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"The stone is given its existence; it need not fight for being what it is---a stone in the field. Man has to be himself in spite of unfavorable circumstances; that means he has to make his own existence at every single moment. He is given the abstract possibility of existing, but not the reality. This he has to conquer hour after hour. Man must earn his life, not only economically but metaphysically." --Ortega

Existentialism from Dostoevsky to Sartre, by Walter Kaufmann is a must have for anyone seriously undertaking a jaunt into the Realm of Existentialism and Phenomenology.

Although a small book, the paperback edition weighing in at a mere 384 pages, one will find that Kaufmann has packed it to the gills with usable, and reliable, information. Whole chapters are devoted to Existentialist giants like: Dostoevsky: Notes from Underground, Kierkegaard: The First Existentialist, Nietzsche: "Live Dangerously", Rilke: The Notes of Malte Laurids Brigge, Kafka: Three Parables, Ortega: "Man Has No Nature", Jaspers: Existenzphilosophie, Heidegger: The Quest for Being, Sartre: Existentialism, and Camus: The Myth of Sisyphus.

One should be aware that there are a lot of different writing styles, because of all the different authors, being introduced in one book. So, in some ways, to the casual reader Existentialism from Dostoevsky to Sartre may seem a bit choppy and academic, intimidating and complex. --Katharena Eiermann, 2005, the Realm of Existentialism -- Presidential Hopeful
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on May 6, 2000
I've thoroughly enjoyed rereading Kaufmann's collection of existential readings. It was originally my first glimpse of the school of thought and it remains my favorite. But reading the other reviews posted here, I am shocked that they attack Kaufmann so singularly and, in my mind, myopically. They're missing the forest for the trees; this is a wonderful overview, an honest and enlightening taste of a variety of existential ideas and, perhaps more importantly, styles. I truly appreciate Kaufmann's insights, and if nothing else, the excerpts are still excellent in themselves.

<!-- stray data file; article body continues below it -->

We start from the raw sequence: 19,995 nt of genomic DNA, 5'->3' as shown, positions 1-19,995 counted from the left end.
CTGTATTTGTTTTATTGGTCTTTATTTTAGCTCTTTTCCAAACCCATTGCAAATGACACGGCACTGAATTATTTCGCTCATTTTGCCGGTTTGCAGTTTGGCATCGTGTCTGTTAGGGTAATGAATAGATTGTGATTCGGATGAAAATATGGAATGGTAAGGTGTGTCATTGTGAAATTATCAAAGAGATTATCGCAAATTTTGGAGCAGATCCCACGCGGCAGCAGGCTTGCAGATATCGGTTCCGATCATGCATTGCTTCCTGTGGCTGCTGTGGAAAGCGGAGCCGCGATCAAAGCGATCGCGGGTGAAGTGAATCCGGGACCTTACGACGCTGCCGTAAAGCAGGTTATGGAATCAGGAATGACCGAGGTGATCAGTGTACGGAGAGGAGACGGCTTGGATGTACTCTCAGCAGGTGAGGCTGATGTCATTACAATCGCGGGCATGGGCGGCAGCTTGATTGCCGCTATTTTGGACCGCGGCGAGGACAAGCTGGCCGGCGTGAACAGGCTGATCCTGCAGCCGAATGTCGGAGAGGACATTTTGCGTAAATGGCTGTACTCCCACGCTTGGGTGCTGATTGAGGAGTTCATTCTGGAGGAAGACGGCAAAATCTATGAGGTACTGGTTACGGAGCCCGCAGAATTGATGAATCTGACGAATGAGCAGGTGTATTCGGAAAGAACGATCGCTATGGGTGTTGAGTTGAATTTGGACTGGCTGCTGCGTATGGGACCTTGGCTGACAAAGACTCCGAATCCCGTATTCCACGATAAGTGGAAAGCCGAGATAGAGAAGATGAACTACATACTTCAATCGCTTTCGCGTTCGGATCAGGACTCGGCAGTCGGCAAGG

This is a good choice for anyone interested in an intelligent introduction to existentialism.
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on September 17, 2002
I read this book for an Existentialism graduate course. It is extremely entertaining (from a literary frame) and does an incredible job displaying the diverse appearances of existentialism from a wide source of writers. It's not too heavy for non-philosophy types and still does each author in it justice.
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on January 26, 2009
This book has wonderful content but has many quirks in its printing, it sometimes appears as a copy of a copy of a copy, the fonts sometimes are missing their tops and bottoms. It can be read, but the publisher should get an "F" grade in quality control by releasing this edition without a proper update. Don't let the nice cover fool you!!